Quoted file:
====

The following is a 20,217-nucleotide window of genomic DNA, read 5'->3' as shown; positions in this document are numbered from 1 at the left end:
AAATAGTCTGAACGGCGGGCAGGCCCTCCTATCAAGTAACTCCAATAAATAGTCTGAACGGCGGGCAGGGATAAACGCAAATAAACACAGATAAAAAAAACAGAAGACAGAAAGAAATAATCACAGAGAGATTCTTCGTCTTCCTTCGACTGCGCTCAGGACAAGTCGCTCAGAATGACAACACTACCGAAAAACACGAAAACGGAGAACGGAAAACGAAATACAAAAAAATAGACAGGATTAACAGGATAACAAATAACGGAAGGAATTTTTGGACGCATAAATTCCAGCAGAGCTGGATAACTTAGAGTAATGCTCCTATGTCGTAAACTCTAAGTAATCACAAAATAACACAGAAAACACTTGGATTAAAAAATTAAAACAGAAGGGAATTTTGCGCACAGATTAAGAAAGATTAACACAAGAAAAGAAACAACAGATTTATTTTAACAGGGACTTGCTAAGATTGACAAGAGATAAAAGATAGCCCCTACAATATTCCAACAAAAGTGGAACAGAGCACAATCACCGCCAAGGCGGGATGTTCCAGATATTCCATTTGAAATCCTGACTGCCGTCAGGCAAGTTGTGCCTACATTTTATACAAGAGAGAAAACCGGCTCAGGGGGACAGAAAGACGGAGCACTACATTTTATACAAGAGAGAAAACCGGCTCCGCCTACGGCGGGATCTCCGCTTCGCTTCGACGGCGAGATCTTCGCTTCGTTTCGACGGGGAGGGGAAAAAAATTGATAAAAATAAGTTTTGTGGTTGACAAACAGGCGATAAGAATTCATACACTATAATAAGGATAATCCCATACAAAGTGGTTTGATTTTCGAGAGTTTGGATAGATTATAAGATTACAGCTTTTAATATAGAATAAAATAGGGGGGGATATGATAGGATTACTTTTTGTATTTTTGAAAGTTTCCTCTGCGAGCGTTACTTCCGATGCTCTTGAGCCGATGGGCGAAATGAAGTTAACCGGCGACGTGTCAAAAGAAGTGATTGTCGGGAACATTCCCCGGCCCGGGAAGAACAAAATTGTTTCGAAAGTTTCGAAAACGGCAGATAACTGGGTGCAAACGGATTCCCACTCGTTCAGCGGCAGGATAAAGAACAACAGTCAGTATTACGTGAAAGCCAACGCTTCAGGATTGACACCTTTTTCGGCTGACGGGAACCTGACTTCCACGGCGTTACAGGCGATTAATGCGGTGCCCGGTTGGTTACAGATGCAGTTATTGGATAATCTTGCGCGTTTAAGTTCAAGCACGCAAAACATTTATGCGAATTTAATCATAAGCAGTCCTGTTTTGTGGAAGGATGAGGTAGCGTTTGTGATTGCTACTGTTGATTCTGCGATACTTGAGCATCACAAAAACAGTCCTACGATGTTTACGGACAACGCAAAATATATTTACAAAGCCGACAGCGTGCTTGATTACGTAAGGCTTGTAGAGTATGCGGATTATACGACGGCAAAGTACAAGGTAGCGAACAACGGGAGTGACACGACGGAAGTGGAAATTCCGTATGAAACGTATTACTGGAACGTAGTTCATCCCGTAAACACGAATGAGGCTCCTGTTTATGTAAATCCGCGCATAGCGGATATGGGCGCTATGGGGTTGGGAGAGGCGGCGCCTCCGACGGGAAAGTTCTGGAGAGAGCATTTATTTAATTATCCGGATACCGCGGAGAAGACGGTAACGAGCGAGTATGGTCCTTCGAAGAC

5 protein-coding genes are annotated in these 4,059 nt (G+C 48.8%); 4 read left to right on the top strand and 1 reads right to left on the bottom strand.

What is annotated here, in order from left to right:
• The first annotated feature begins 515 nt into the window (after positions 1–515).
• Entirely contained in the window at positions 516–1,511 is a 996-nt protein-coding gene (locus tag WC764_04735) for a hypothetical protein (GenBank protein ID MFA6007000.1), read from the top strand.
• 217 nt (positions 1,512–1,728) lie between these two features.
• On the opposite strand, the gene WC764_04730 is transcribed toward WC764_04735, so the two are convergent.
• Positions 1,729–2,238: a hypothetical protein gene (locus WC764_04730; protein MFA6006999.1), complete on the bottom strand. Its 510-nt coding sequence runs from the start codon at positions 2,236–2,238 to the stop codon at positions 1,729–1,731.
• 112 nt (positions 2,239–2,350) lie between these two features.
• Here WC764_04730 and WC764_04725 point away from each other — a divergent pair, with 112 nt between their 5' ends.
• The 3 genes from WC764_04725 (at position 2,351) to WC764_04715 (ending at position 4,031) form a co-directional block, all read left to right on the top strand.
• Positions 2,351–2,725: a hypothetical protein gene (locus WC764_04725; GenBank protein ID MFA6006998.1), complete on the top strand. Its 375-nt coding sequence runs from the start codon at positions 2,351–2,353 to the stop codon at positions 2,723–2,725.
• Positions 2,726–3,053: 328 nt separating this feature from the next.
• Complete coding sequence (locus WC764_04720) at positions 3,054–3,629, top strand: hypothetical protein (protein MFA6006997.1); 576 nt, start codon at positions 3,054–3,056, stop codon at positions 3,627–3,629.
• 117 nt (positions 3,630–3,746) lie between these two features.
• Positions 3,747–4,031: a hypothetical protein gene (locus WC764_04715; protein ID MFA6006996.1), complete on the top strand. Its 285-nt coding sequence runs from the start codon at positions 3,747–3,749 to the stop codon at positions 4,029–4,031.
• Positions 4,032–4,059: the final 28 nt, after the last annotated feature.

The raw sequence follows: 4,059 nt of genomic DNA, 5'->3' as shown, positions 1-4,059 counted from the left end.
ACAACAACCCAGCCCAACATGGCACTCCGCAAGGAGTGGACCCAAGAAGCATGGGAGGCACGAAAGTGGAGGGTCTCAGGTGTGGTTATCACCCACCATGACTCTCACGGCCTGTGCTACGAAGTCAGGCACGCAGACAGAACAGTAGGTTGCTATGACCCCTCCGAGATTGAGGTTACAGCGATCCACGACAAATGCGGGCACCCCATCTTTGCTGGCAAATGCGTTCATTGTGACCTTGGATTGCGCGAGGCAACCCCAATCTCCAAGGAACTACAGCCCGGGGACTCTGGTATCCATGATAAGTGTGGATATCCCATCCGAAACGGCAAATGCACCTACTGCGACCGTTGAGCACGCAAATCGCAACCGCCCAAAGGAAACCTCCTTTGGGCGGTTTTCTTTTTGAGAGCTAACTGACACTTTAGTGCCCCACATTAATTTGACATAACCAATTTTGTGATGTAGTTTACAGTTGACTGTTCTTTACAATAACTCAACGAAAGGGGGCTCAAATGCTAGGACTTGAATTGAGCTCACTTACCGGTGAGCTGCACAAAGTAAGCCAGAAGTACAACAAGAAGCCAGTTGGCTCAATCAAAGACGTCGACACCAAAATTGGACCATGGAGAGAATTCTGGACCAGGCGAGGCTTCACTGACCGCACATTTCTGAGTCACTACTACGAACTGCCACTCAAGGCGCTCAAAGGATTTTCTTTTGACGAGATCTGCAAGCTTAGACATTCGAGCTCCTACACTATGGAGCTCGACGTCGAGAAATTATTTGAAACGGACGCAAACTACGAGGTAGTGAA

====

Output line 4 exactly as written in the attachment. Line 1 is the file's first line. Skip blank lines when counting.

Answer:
What is annotated here, in order from left to right: